Once you've harvested your garlic, it's important to cure it before storing it for the winter. Curing helps remove any excess moisture from the bulbs and helps them develop a protective skin that will keep them from rotting. To cure garlic, hang the bulbs in a well-ventilated area out of direct sunlight for two to three weeks. You can also lay the bulbs out on a screen or wire rack if you don't have a place to hang them. Once the garlic is fully cured, remove any excess dirt and trim off the roots and stems.

Keeping Garlic in a Dark, Cool Place

After curing your garlic, it's time to store it for the winter. The ideal storage conditions for garlic are cool and dry, with a temperature between 50-60°F and humidity levels below 60%. A pantry or basement is a great place to store garlic. If you live in a humid climate, you may want to store your garlic in a paper bag or mesh bag to allow for air circulation.

Avoid storing garlic in plastic bags or containers as this can trap moisture and cause it to rot. Additionally, avoid storing garlic near foods with strong odors as it can absorb these flavors. With proper storage, your garlic should last several months through the winter.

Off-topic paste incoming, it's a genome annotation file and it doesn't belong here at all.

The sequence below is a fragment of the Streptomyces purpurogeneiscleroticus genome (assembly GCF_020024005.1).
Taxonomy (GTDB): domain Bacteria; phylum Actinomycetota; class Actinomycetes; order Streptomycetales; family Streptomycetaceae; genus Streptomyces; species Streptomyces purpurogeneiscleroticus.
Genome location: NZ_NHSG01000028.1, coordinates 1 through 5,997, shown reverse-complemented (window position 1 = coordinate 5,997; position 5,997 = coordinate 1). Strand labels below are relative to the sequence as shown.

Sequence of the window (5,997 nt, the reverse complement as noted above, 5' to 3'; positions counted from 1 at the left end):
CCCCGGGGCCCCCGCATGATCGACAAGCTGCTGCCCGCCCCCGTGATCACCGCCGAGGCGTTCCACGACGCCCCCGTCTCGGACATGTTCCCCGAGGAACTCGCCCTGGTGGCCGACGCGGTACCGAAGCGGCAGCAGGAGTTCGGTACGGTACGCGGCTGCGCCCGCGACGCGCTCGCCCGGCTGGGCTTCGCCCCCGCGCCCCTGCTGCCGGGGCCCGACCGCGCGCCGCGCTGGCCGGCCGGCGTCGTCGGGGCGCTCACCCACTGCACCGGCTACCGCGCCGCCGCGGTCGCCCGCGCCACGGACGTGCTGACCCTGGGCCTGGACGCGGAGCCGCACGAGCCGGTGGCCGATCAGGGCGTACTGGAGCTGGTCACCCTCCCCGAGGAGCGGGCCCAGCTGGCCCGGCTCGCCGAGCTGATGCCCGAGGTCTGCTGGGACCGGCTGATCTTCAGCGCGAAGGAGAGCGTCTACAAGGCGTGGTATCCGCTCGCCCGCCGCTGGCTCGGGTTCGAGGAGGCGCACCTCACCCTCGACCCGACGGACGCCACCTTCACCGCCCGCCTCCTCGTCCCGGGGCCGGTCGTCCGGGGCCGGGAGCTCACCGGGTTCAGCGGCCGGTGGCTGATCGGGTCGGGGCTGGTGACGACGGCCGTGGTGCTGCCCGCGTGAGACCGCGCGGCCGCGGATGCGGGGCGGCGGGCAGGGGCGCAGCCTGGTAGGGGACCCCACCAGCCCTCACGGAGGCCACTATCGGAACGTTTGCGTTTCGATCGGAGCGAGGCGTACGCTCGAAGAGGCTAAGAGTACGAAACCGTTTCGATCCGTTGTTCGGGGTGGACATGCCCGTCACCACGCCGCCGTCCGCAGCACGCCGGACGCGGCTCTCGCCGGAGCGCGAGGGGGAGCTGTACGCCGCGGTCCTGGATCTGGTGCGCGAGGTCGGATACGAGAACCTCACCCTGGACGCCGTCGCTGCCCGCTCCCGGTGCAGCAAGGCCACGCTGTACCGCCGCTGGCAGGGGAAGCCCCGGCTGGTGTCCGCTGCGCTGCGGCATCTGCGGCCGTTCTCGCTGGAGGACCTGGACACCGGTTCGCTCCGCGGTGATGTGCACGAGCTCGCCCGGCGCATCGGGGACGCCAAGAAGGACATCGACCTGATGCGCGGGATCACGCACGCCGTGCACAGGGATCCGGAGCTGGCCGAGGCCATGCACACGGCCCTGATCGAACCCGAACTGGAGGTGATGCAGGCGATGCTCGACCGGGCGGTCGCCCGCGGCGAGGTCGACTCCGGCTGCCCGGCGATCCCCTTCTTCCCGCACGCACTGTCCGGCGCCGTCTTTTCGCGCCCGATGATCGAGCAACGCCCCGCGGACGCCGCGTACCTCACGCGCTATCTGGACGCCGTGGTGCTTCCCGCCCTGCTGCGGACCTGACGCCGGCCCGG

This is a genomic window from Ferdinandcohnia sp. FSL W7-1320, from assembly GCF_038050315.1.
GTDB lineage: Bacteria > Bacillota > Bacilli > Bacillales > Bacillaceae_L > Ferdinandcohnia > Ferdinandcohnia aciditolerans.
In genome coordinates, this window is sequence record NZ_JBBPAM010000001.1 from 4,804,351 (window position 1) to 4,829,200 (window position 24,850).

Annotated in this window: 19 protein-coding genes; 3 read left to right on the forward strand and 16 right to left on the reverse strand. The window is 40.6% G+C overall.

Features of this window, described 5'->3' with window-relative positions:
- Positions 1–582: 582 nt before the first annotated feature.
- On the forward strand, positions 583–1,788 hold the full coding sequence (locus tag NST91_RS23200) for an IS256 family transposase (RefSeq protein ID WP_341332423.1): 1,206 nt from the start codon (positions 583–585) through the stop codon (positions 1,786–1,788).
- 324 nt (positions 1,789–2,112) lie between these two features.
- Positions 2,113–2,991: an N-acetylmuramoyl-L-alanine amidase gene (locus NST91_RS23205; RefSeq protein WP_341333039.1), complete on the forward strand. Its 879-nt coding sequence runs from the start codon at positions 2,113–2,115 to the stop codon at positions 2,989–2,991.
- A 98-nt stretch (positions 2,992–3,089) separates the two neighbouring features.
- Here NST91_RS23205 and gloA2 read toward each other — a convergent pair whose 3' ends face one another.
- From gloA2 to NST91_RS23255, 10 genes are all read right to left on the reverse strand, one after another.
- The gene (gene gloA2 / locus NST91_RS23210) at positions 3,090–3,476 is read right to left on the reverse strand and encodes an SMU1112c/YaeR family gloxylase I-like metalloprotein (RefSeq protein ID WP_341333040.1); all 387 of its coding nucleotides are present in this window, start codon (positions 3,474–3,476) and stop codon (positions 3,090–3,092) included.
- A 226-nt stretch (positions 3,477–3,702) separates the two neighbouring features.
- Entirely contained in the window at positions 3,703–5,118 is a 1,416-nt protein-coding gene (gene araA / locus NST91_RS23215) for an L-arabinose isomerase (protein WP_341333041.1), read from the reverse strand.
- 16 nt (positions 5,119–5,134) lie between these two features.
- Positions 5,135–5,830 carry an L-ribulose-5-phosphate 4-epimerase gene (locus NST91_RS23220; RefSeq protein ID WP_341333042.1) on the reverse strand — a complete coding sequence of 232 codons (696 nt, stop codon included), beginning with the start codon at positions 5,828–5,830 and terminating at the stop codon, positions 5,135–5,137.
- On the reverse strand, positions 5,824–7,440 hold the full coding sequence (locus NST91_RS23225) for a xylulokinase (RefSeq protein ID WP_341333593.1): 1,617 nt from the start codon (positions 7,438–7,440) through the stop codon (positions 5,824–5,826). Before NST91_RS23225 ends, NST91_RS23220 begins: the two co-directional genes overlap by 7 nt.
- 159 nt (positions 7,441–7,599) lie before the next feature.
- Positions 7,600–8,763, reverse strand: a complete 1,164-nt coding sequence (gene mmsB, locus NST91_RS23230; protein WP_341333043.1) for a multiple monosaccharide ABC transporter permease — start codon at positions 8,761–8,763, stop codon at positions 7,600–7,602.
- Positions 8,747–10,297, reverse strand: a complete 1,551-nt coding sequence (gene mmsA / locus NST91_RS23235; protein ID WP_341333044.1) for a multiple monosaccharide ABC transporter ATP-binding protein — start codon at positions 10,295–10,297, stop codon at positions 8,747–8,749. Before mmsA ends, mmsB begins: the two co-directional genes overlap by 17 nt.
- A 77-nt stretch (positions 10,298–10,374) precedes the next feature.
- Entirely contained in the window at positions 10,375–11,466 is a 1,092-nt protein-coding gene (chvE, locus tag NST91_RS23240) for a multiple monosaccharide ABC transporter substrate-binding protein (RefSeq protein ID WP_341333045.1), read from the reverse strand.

Garlic Storage Tips for Home Gardeners

Cleaning Garlic Before Storage

Before storing garlic, it's important to clean it properly. Start by removing any loose dirt or debris on the bulbs. Do not wash the garlic with water as it can increase the risk of mold and spoilage during storage. Instead, gently wipe the garlic with a dry cloth or brush to remove any remaining dirt.

Using Airtight Containers for Storage

Garlic bulbs should be stored in a cool and dry place. Using an airtight container such as a glass jar, plastic container, or resealable bag is ideal to prevent exposure to moisture and air. Airtight containers also help prevent the garlic odor from spreading to other foods in your pantry or fridge.

Avoiding Moisture Exposure

Moisture is one of the biggest enemies of stored garlic. Avoid storing garlic near sources of moisture such as sinks, dishwashers, or humidifiers. Garlic should also be kept away from direct sunlight and heat sources such as stovetops and ovens. Keep in mind that high temperatures can cause garlic to sprout prematurely or even spoil.

How to Store Garlic from the Garden